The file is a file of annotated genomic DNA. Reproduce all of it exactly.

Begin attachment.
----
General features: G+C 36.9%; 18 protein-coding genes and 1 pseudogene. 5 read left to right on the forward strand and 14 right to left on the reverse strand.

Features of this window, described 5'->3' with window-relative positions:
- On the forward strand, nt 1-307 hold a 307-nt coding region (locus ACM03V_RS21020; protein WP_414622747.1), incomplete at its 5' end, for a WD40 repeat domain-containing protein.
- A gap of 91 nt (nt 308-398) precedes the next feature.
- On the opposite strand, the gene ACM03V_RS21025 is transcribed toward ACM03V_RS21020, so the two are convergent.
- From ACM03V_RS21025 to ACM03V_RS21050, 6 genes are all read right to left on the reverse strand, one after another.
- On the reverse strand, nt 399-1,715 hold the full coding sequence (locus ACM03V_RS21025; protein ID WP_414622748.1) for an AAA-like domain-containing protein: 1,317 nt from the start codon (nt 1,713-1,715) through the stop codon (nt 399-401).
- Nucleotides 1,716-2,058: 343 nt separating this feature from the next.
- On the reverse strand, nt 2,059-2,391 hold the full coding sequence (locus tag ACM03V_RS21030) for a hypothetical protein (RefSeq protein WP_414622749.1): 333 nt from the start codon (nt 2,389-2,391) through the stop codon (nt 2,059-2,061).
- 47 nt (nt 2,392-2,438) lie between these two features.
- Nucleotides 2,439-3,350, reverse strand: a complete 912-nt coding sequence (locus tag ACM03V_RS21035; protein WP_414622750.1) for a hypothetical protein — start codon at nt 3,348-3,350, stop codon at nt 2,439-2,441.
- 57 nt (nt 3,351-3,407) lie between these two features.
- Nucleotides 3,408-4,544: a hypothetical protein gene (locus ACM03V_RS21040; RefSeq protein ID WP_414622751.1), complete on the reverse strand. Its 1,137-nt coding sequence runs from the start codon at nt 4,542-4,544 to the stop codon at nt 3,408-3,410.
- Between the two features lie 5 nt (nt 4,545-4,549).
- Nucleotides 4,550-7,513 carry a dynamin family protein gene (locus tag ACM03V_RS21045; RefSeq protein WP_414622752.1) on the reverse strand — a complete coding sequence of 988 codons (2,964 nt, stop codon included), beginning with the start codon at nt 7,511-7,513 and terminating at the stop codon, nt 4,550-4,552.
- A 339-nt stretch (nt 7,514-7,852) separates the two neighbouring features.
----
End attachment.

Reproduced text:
General features: G+C 36.9%; 18 protein-coding genes and 1 pseudogene. 5 read left to right on the forward strand and 14 right to left on the reverse strand.

Features of this window, described 5'->3' with window-relative positions:
- On the forward strand, nt 1-307 hold a 307-nt coding region (locus ACM03V_RS21020; protein WP_414622747.1), incomplete at its 5' end, for a WD40 repeat domain-containing protein.
- A gap of 91 nt (nt 308-398) precedes the next feature.
- On the opposite strand, the gene ACM03V_RS21025 is transcribed toward ACM03V_RS21020, so the two are convergent.
- From ACM03V_RS21025 to ACM03V_RS21050, 6 genes are all read right to left on the reverse strand, one after another.
- On the reverse strand, nt 399-1,715 hold the full coding sequence (locus ACM03V_RS21025; protein ID WP_414622748.1) for an AAA-like domain-containing protein: 1,317 nt from the start codon (nt 1,713-1,715) through the stop codon (nt 399-401).
- Nucleotides 1,716-2,058: 343 nt separating this feature from the next.
- On the reverse strand, nt 2,059-2,391 hold the full coding sequence (locus tag ACM03V_RS21030) for a hypothetical protein (RefSeq protein WP_414622749.1): 333 nt from the start codon (nt 2,389-2,391) through the stop codon (nt 2,059-2,061).
- 47 nt (nt 2,392-2,438) lie between these two features.
- Nucleotides 2,439-3,350, reverse strand: a complete 912-nt coding sequence (locus tag ACM03V_RS21035; protein WP_414622750.1) for a hypothetical protein — start codon at nt 3,348-3,350, stop codon at nt 2,439-2,441.
- 57 nt (nt 3,351-3,407) lie between these two features.
- Nucleotides 3,408-4,544: a hypothetical protein gene (locus ACM03V_RS21040; RefSeq protein ID WP_414622751.1), complete on the reverse strand. Its 1,137-nt coding sequence runs from the start codon at nt 4,542-4,544 to the stop codon at nt 3,408-3,410.
- Between the two features lie 5 nt (nt 4,545-4,549).
- Nucleotides 4,550-7,513 carry a dynamin family protein gene (locus tag ACM03V_RS21045; RefSeq protein WP_414622752.1) on the reverse strand — a complete coding sequence of 988 codons (2,964 nt, stop codon included), beginning with the start codon at nt 7,511-7,513 and terminating at the stop codon, nt 4,550-4,552.
- A 339-nt stretch (nt 7,514-7,852) separates the two neighbouring features.